African American Culture Club brings new traditions for the new year

Club+officers+from+left+to+right%3A+Isaiah+Dillard%2C+Ammria+Carter%2C+Cayla+Roberts%2C+Torah+HUdson%2C+Jayla+McCoy+and+Kadijah+Weaver-Berid.
Club officers from left to right: Isaiah Dillard, Ammria Carter, Cayla Roberts, Torah HUdson, Jayla McCoy and Kadijah Weaver-Berid.

Club officers from left to right: Isaiah Dillard, Ammria Carter, Cayla Roberts, Torah HUdson, Jayla McCoy and Kadijah Weaver-Berid.

Christina Cartwright

Christina Cartwright

Club officers from left to right: Isaiah Dillard, Ammria Carter, Cayla Roberts, Torah HUdson, Jayla McCoy and Kadijah Weaver-Berid.

Christina Cartwright, Management Editor

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Solon High School promotes diversity and culture in a variety of ways. Through clubs like Asian Culture, Spanish Culture and Italian Culture Clubs, and organizations such as our Diversity Acceptance Program, we make sure all SHS students have a place to embrace their heritage. The newest addition is African American Culture Club, founded last year by then -senior Jasmine McCoy. This year, the club is going to try a selection of new activities for their meetings inside and outside of school to get their members more educated and more involved.

 

Junior and President Torah Hudson wants to try out several new activities in the classroom. At the start of the first meeting, Hudson introduced the club to a personal tradition called libation ceremonies.

Christina Cartwright
A wall in Jeter’s room dedicated to African American icons in American history.

“Libations are a tradition that have been carried on from as early as the Atlantic slave trade,” Hudson said. “I took water, which is a very important liquid to us that represents life, and I poured it into a plant, which represents the earth.”

 

Hudson goes beyond the symbolic meaning of the tradition and can further explain why the tradition means so much to her.

 

“It’s special to me because I am of African heritage,” She said. “[When I pour the water], this means that I’m honoring my ancestors, I’m honoring the ones who came before me. I’m also honoring the ones who will come after me as well. It’s the circle of life.”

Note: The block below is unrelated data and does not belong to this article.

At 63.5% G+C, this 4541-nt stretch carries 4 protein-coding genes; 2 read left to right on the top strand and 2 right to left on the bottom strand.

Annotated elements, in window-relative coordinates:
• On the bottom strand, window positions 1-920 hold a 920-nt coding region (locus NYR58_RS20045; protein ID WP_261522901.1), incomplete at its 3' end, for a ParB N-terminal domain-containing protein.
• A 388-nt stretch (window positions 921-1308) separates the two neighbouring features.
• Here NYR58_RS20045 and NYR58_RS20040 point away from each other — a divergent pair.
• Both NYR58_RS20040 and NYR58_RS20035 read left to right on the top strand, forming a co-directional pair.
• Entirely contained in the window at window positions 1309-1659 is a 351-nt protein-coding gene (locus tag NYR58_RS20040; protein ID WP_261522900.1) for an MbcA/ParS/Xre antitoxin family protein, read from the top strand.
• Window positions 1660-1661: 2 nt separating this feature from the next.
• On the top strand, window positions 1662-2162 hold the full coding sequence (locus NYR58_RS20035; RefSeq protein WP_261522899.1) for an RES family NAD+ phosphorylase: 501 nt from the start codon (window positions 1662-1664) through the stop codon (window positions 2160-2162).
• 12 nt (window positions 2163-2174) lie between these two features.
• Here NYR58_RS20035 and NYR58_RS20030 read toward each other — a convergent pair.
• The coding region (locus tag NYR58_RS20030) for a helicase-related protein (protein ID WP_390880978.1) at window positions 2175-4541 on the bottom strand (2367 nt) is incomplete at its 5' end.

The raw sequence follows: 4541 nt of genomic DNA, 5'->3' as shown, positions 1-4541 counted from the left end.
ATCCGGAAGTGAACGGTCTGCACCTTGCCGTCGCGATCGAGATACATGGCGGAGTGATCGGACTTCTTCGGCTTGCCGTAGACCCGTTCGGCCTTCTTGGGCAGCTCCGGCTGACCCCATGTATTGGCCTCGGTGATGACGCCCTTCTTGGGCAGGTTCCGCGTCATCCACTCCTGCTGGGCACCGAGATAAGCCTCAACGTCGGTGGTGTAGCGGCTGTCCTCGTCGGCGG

Learning traditions is a significant part of having a culture. Hudson also admitted some students may not have known what she did, which is one of the reasons why she introduced the libation ceremony. Aaron Jeter, who is the club’s advisor and also a social studies teacher, stressed the the importance of having cultural clubs here at SHS that will teach students about many different traditions and heritage.

 

“I think it’s important for students to be proud of their cultures,” Jeter said. “With some kids, they only know they’re Italian because of their last name, but many won’t know their own history. If we make an effort to talk about the history behind their cultures, then maybe [more of their traditions] and their history could be passed down.”

 

The club also wants to move activities outside of the classroom. Junior and Vice President Jayla McCoy shared activities she wants the club to try.

 

“One thing we didn’t do last year was have fundraisers,” McCoy said. “[We want to have] bake sales or collect clothing for the homeless or for Goodwill. After having fundraisers, we also want to throw a party, which was something we never got to do last year.”

 

Besides having activities like fundraisers or parties, McCoy also said that she wants the club to visit places that will teach kids more about their history.

 

“We also want to try a lot of new places,” McCoy said. “Last year we went to a museum in Detroit, and the Maltz Museum of Jewish Heritage in Beachwood. This year, we want to come up with a lot of new places to go to.”

Christina Cartwright
Club Officer Isaiah Dillard writing on one of the posters.

Educating students on their own culture isn’t the only goal of  African American Culture Club. McCoy and Hudson both agreed they want each of their club meetings to have a variety of students in it, not just those who are African American. Both officers stressed that one of the biggest things the club promotes is acceptance, and it would thrill them to see many different races, religions and backgrounds at their meetings.

 

For Hudson, one of her most important goals overall is to educate the students on their heritage. She wants them to learn new traditions and learn about where they’ve come from.

 

“We want to do so many activities like drum classes and dancing classes to get kids sankofa,” She said. “This is a term we use which means going back to your roots. We want a stronger black community, and we want kids to express themselves. We also want our members to learn our history because our history is so long and important, and so much more than you can fit into just 28 days.”

 

You can find out more about African American Culture Club by visiting Aaron Jeter in room 230.Ch

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